We meet the prim Georges Feydeau (David Langham), Rostand’s rival and the master of farce, the philosophising Monsieur Honore (Delroy Atkinson) owner of the bar, where, along with the Palais Royal theatre, and the Rostand house, the bulk of the scenes are set, Jean (Harry Kershaw), M. Coquelin’s beloved son, would be pastry chef and terrible actor, and Jeanne (Gina Bramhill), the wardrobe mistress and saviour of the premiere who captures Leo’s heart, aided, of course, by Edmond’s words. Which are, you guessed it, what gets Rostand’s creative juices flowing when to comes to writing the play.

Many of the cast take on multiple other roles, we even meet Maurice Ravel and Anton Chekhov at one point, in the quick-fire and frenetic scenes. Movement director Liam Steel, in this production from the Birmingham Rep does an outstanding job, alongside director Roxana Gilbert in marshalling all this activity. Edmond de Rostand is not pure farce or musical but at times it looks like it. The plot is cleverly constructed, if a bit baggy, drifting in and out of the plot of Cyrano itself, the cast give their all and the set that Robert Innes Hopkins has created is brilliantly versatile allowing the sevens to shift rapidly with no loss of momentum.

I think it may have left some of the Richmond Theatre midweek matinee audience a bit nonplussed but that wouldn’t be the first time. For me, and I hope the audiences at the Birmingham Rep, York Grand Opera House, Royal and Derngate Northampton and Cambridge Arts Theatre where it toured prior to this, it was a delight. It deserves a bigger audience, why not the West End. Fair enough it would help to know a little big about its foundations, less of a problem in France where, as I have said, Cyrano de Bergerac is part of the cultural fabric, and there are occasions where M. Michalik is perhaps overly in love with his creation but for me it was one of the, positive, theatrical surprises of the year so far.

I haven’t seen nearly enough of Roxana Silbert’s work for the Birmingham Rep or, prior to that, Paines Plough. I was taken with Chris Hannan’s What Shadows which came to the Park Theatre, though that had a lot to do with Ian McDiarmid’s complex portrayal of Enoch Powell, and I can thoroughly recommend the Birmingham Rep’s latest co-production with the Rose Kingston, an adaptation of Captain Correlli’s Mandarin. I guess, when Ms Silbert joins the Hampstead Tate as AD I will be able to make a more informed judgement.

I wouldn’t want to single out any one member of the cast of Edmond but, if forced, I would highlight Freddie Fox whose performance is up there with his Tristan Tzara in Tom Stoppard’s Travesties. His default mood is despondency but, as the frazzled nerves give way to a determination to succeed, and the tender affection for Jeanne builds, (don’t worry he doesn’t cheat on Rosemonde in a clever inversion of Cyrano), so we get to see a rounded hero emerge. I am also partial to Delroy Atkinson who was so good in Roy Williams’ The Firm, (still on at Hampstead), though he, like the rest of the players, stays in one dimension. If you know Henry Goodman and Josie Lawrence from other performances you certainly won’t be disappointed.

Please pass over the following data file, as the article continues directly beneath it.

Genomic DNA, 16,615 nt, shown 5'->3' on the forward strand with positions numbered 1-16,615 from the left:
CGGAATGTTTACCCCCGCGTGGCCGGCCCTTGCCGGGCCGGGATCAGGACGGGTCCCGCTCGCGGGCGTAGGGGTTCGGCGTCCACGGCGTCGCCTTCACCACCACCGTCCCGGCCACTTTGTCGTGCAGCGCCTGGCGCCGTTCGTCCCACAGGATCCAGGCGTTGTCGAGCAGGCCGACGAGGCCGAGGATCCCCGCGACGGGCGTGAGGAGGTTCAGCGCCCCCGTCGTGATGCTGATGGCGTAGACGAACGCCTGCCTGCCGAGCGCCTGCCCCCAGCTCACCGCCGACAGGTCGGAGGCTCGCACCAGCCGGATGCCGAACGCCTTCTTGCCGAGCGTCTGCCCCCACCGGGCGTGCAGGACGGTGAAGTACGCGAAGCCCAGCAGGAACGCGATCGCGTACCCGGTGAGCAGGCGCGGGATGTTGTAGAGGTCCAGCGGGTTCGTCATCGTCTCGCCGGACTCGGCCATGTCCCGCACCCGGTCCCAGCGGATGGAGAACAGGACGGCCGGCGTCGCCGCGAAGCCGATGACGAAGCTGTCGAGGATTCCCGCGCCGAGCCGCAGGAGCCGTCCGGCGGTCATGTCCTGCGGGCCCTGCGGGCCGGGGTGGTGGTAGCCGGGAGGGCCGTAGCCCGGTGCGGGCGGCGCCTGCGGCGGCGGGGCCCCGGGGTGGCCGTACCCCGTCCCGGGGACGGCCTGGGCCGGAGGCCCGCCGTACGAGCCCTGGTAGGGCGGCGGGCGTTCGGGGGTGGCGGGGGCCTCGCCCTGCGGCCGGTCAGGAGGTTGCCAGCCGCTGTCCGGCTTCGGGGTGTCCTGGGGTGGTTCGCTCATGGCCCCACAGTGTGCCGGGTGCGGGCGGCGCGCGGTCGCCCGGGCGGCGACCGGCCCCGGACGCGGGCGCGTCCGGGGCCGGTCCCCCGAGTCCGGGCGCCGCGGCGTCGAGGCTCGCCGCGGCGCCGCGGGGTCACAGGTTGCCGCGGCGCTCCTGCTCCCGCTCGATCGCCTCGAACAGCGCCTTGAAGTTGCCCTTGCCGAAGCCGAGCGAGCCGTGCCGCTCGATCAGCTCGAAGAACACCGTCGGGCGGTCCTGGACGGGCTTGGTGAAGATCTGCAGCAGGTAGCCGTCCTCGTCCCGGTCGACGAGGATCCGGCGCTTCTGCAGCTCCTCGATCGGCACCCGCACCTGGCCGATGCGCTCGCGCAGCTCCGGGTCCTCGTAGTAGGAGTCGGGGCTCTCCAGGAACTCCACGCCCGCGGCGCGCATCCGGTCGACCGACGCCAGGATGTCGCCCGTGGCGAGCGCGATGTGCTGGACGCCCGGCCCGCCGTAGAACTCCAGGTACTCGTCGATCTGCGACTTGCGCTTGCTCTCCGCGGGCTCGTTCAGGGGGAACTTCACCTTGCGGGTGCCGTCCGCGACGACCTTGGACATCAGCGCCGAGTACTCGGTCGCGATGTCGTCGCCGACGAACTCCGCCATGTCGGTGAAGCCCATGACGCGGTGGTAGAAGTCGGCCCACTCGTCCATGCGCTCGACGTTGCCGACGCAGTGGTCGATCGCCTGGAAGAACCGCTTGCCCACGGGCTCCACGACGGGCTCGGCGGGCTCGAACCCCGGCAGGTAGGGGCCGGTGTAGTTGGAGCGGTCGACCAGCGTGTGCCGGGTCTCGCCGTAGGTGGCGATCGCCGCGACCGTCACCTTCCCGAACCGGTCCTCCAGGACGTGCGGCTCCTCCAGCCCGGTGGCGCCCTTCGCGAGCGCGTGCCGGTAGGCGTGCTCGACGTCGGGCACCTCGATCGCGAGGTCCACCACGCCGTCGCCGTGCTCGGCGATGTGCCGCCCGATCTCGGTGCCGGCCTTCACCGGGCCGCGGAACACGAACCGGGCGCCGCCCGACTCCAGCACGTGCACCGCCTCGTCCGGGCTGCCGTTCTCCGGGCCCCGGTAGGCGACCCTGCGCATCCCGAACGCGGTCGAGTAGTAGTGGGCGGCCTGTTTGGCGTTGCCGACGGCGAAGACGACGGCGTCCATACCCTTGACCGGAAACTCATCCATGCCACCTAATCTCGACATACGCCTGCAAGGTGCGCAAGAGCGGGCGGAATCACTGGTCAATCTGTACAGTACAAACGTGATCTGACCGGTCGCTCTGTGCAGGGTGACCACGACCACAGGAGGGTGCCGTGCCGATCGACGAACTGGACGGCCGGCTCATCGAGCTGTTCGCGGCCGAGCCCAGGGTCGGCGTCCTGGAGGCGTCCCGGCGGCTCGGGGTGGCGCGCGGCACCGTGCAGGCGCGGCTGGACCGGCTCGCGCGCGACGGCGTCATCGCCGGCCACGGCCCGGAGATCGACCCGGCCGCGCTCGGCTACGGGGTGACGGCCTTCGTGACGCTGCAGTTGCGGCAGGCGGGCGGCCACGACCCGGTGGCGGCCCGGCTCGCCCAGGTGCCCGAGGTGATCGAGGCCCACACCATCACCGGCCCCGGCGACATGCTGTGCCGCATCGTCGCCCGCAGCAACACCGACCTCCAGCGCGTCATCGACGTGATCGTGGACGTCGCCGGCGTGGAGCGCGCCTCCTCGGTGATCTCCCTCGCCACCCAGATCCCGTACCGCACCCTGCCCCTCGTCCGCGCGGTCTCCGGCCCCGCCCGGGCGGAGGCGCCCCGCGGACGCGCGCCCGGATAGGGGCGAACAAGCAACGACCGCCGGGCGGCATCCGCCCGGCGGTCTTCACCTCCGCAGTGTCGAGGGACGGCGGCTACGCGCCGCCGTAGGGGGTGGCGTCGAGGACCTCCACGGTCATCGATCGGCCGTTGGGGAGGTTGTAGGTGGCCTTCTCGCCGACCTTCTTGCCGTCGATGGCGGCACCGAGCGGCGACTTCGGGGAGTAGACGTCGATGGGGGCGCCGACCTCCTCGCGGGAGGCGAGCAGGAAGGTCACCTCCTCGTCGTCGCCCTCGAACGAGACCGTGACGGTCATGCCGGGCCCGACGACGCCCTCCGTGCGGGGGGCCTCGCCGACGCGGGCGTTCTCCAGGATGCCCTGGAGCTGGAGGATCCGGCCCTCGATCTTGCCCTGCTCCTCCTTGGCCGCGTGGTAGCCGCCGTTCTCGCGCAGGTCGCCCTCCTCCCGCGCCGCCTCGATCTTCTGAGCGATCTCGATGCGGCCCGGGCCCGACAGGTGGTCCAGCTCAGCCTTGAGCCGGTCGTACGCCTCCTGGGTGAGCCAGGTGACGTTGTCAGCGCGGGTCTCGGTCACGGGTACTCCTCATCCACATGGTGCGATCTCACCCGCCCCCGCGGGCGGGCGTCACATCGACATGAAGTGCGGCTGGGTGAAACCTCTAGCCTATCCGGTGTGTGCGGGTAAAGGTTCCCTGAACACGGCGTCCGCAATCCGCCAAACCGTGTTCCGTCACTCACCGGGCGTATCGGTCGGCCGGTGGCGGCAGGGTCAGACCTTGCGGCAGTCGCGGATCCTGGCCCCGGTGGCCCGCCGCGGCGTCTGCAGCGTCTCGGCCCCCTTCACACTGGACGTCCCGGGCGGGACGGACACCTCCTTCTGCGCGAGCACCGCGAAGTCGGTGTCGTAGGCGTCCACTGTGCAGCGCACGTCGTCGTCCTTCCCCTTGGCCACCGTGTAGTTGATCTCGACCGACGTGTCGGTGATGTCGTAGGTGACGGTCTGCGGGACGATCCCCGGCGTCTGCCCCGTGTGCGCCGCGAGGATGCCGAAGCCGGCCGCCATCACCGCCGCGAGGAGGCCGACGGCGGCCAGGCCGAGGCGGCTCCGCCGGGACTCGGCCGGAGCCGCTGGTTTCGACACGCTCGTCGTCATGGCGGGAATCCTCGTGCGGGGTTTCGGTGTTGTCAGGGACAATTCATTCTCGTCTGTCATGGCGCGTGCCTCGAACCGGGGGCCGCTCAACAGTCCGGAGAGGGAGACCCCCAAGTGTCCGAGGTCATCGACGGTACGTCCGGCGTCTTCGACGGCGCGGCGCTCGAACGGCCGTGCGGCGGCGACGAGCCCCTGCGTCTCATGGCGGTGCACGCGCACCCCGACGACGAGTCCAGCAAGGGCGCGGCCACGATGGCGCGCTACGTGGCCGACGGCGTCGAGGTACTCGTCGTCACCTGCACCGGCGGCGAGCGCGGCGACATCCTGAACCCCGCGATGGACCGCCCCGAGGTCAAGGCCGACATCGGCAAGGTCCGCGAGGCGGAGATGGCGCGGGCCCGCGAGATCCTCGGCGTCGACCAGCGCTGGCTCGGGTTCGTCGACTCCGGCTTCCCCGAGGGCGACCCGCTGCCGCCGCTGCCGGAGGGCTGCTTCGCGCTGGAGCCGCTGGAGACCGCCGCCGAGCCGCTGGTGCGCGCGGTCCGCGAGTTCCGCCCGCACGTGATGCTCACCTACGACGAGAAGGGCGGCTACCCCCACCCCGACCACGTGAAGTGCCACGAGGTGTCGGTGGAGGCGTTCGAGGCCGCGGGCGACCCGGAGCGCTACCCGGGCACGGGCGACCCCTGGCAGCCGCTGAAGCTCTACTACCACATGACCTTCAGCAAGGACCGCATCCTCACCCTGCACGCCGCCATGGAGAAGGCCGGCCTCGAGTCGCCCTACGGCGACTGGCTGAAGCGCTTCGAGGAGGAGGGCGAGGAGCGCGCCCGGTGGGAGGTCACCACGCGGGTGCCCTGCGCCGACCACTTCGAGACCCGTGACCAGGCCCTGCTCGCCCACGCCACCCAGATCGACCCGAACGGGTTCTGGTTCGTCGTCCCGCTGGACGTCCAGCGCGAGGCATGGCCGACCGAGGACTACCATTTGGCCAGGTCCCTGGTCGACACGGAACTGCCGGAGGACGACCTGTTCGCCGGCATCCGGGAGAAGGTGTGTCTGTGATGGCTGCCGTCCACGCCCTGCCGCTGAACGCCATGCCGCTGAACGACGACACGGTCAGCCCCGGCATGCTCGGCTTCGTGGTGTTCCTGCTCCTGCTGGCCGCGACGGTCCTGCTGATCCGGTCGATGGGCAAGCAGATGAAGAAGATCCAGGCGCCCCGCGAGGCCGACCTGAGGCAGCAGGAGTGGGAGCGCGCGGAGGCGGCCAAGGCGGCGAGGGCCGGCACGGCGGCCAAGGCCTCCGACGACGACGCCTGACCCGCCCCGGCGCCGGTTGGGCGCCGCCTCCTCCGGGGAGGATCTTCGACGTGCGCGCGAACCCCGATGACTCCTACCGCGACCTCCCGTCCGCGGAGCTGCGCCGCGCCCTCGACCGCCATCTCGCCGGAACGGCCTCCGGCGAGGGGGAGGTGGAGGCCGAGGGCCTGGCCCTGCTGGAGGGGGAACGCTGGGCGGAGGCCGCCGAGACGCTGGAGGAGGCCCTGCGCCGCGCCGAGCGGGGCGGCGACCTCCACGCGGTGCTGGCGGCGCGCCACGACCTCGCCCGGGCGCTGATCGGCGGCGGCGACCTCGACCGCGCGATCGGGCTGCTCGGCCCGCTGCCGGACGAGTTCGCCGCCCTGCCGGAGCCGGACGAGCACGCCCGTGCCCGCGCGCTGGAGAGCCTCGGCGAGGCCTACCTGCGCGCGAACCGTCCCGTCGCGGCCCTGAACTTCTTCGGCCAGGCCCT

Now apparently the original Cyrano play was responsible for the word panache finding its way into the English language. M. Michalik aims, and succeeds, in capturing that spirit. I suspect even the master of comic opera translation into English, Jeremy Sams, may have been stretched to the limit in bringing clarity to the chaos here, but, if you just roll with the comic punches, and are in love with theatre, then you really should try to see this should it pop up elsewhere. The show is funny, clever and, in the end, like its inspiration, heart-warming.

Don McCullin exhibition at Tate Britain review ****

Don McCullin

Tate Britain, 1st May 2019

The main event first. The astonishing work of Don McCullin, the renowned “war” photographer, though this epithet doesn’t get close to covering the depth of the work revealed in this retrospective at the Tate, (now finished, sorry). McCullin, now 83, left art college at 15, worked on the railways and then did his National Service, where he worked as a photographer’s assistant having failed the theory paper which would have let him take pictures. In 1959, back in Britain, his mates persuaded him to submit his portrait of gang members, The Guvnors, to the Observer. It was printed and the rest is history.